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A Lost Common Wealth

John MacKenzie on the role and future of Commonwealth House

For generations of scholars and visitors from the English-speaking world and all the territories that were once part of the British Empire and are now part of the Commonwealth, 18 Northumberland Avenue has been a welcoming sight – Commonwealth House, which opened in the 1930s, has acted as a focus for activities, social and scholarly.

But the 12,000 members of Commonwealth House and numerous well-wishers have not proved an adequate counterbalance to changing fashions and recession, and at the time of writing, Commonwealth House has closed, in the hope that a redevelopment plan to be approved by Westminster City Council will yet give it a second life. Below, JOHN MACKENZIE – who wrote in January on the Third World for our End of History series – offers a personal reflection on the fate of the Royal Commonwealth Society Library, and laments its projected sale and dispersal.

A library is always worth more than the sum of its parts. It is seldom, if ever, an instant creation, but represents an accumulation over many years. Like all such accretions it has unique shape and character, representing the interests of its owner, its founder, or the institution to which it is attached. The building or rooms in which it is housed, the shelves it occupies, the chairs at which it can be used, and the staff who care for it and add to it all contribute to its distinctiveness.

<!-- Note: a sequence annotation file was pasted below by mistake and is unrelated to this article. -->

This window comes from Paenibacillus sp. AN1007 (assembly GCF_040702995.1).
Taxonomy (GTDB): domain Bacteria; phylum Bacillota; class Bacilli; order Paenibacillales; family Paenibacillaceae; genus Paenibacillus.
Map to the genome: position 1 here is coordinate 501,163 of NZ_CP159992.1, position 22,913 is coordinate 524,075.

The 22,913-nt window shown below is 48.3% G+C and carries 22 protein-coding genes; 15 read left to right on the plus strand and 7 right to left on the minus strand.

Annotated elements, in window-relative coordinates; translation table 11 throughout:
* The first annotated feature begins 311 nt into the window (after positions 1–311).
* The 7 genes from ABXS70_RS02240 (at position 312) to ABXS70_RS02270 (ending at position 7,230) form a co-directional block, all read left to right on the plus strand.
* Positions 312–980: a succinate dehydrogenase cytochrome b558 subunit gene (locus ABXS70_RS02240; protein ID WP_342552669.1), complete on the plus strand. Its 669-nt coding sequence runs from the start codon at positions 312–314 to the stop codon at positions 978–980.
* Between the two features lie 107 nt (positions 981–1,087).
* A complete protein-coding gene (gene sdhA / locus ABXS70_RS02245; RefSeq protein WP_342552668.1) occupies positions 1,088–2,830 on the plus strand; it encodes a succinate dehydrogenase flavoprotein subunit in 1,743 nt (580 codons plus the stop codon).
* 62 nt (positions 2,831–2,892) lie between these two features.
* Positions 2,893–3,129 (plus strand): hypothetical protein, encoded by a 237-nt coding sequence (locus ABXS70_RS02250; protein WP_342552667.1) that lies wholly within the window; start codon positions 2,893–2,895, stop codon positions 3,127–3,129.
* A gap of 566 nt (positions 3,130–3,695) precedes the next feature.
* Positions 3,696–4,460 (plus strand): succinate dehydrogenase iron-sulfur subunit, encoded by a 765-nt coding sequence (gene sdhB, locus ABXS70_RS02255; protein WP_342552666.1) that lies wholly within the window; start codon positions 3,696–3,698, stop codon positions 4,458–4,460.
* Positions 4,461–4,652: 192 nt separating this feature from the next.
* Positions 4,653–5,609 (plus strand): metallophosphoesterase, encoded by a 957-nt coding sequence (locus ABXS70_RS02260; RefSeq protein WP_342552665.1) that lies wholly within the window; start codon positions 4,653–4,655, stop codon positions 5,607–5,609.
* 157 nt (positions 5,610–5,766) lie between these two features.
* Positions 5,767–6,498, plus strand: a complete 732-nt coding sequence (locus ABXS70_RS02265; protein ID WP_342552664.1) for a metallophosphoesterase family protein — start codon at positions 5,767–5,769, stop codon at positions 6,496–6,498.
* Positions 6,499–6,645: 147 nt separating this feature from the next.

I know of no more characterful or thoroughly valuable a library than that of the Royal Commonwealth Society. This library was founded by the Royal Colonial Institute, dating from 1868, and was developed and transformed over the next 120 years as its parent body became in turn the Royal Empire Society and the Royal Commonwealth Society. It was bombed in the Second World War, but mercifully the bulk of its riches survived.

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